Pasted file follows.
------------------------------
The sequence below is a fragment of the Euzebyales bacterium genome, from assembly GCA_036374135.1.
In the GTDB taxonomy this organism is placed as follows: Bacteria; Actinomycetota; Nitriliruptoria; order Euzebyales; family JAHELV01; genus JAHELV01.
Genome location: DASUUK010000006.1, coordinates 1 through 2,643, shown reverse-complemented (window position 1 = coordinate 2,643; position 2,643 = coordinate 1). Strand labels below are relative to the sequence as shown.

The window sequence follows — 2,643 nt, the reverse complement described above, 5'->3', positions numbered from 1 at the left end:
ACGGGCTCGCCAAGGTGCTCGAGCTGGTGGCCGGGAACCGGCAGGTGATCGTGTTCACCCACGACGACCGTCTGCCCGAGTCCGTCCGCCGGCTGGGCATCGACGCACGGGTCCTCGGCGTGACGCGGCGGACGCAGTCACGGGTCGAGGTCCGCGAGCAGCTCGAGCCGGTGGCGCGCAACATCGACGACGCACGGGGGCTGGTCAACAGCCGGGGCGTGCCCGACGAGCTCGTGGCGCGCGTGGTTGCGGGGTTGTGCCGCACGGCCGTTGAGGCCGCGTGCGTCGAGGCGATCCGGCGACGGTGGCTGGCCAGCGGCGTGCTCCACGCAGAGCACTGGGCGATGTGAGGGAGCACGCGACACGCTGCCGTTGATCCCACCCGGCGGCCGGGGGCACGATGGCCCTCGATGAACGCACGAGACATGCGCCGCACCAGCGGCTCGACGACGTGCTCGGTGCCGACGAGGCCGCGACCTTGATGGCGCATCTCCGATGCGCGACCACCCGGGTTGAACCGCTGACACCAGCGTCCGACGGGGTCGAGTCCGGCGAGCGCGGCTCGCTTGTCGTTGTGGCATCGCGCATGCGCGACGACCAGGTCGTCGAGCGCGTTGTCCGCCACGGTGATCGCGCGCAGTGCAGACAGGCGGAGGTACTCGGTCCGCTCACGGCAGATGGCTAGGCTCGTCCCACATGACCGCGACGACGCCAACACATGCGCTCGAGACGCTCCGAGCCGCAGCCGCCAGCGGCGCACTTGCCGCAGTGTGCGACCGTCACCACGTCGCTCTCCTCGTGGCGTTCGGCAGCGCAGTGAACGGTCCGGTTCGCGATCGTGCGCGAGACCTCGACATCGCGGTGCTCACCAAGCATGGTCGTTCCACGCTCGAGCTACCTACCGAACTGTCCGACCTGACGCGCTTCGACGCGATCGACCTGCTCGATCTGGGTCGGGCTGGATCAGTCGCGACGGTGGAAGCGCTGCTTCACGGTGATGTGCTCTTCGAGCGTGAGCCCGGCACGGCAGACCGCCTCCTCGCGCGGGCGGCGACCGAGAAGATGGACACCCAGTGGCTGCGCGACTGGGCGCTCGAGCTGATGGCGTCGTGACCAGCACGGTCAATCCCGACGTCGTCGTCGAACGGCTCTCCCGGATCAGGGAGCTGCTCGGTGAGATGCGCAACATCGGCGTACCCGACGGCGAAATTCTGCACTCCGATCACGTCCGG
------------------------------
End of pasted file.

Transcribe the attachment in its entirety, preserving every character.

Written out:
The sequence below is a fragment of the Euzebyales bacterium genome, from assembly GCA_036374135.1.
In the GTDB taxonomy this organism is placed as follows: Bacteria; Actinomycetota; Nitriliruptoria; order Euzebyales; family JAHELV01; genus JAHELV01.
Genome location: DASUUK010000006.1, coordinates 1 through 2,643, shown reverse-complemented (window position 1 = coordinate 2,643; position 2,643 = coordinate 1). Strand labels below are relative to the sequence as shown.

The window sequence follows — 2,643 nt, the reverse complement described above, 5'->3', positions numbered from 1 at the left end:
ACGGGCTCGCCAAGGTGCTCGAGCTGGTGGCCGGGAACCGGCAGGTGATCGTGTTCACCCACGACGACCGTCTGCCCGAGTCCGTCCGCCGGCTGGGCATCGACGCACGGGTCCTCGGCGTGACGCGGCGGACGCAGTCACGGGTCGAGGTCCGCGAGCAGCTCGAGCCGGTGGCGCGCAACATCGACGACGCACGGGGGCTGGTCAACAGCCGGGGCGTGCCCGACGAGCTCGTGGCGCGCGTGGTTGCGGGGTTGTGCCGCACGGCCGTTGAGGCCGCGTGCGTCGAGGCGATCCGGCGACGGTGGCTGGCCAGCGGCGTGCTCCACGCAGAGCACTGGGCGATGTGAGGGAGCACGCGACACGCTGCCGTTGATCCCACCCGGCGGCCGGGGGCACGATGGCCCTCGATGAACGCACGAGACATGCGCCGCACCAGCGGCTCGACGACGTGCTCGGTGCCGACGAGGCCGCGACCTTGATGGCGCATCTCCGATGCGCGACCACCCGGGTTGAACCGCTGACACCAGCGTCCGACGGGGTCGAGTCCGGCGAGCGCGGCTCGCTTGTCGTTGTGGCATCGCGCATGCGCGACGACCAGGTCGTCGAGCGCGTTGTCCGCCACGGTGATCGCGCGCAGTGCAGACAGGCGGAGGTACTCGGTCCGCTCACGGCAGATGGCTAGGCTCGTCCCACATGACCGCGACGACGCCAACACATGCGCTCGAGACGCTCCGAGCCGCAGCCGCCAGCGGCGCACTTGCCGCAGTGTGCGACCGTCACCACGTCGCTCTCCTCGTGGCGTTCGGCAGCGCAGTGAACGGTCCGGTTCGCGATCGTGCGCGAGACCTCGACATCGCGGTGCTCACCAAGCATGGTCGTTCCACGCTCGAGCTACCTACCGAACTGTCCGACCTGACGCGCTTCGACGCGATCGACCTGCTCGATCTGGGTCGGGCTGGATCAGTCGCGACGGTGGAAGCGCTGCTTCACGGTGATGTGCTCTTCGAGCGTGAGCCCGGCACGGCAGACCGCCTCCTCGCGCGGGCGGCGACCGAGAAGATGGACACCCAGTGGCTGCGCGACTGGGCGCTCGAGCTGATGGCGTCGTGACCAGCACGGTCAATCCCGACGTCGTCGTCGAACGGCTCTCCCGGATCAGGGAGCTGCTCGGTGAGATGCGCAACATCGGCGTACCCGACGGCGAAATTCTGCACTCCGATCACGTCCGG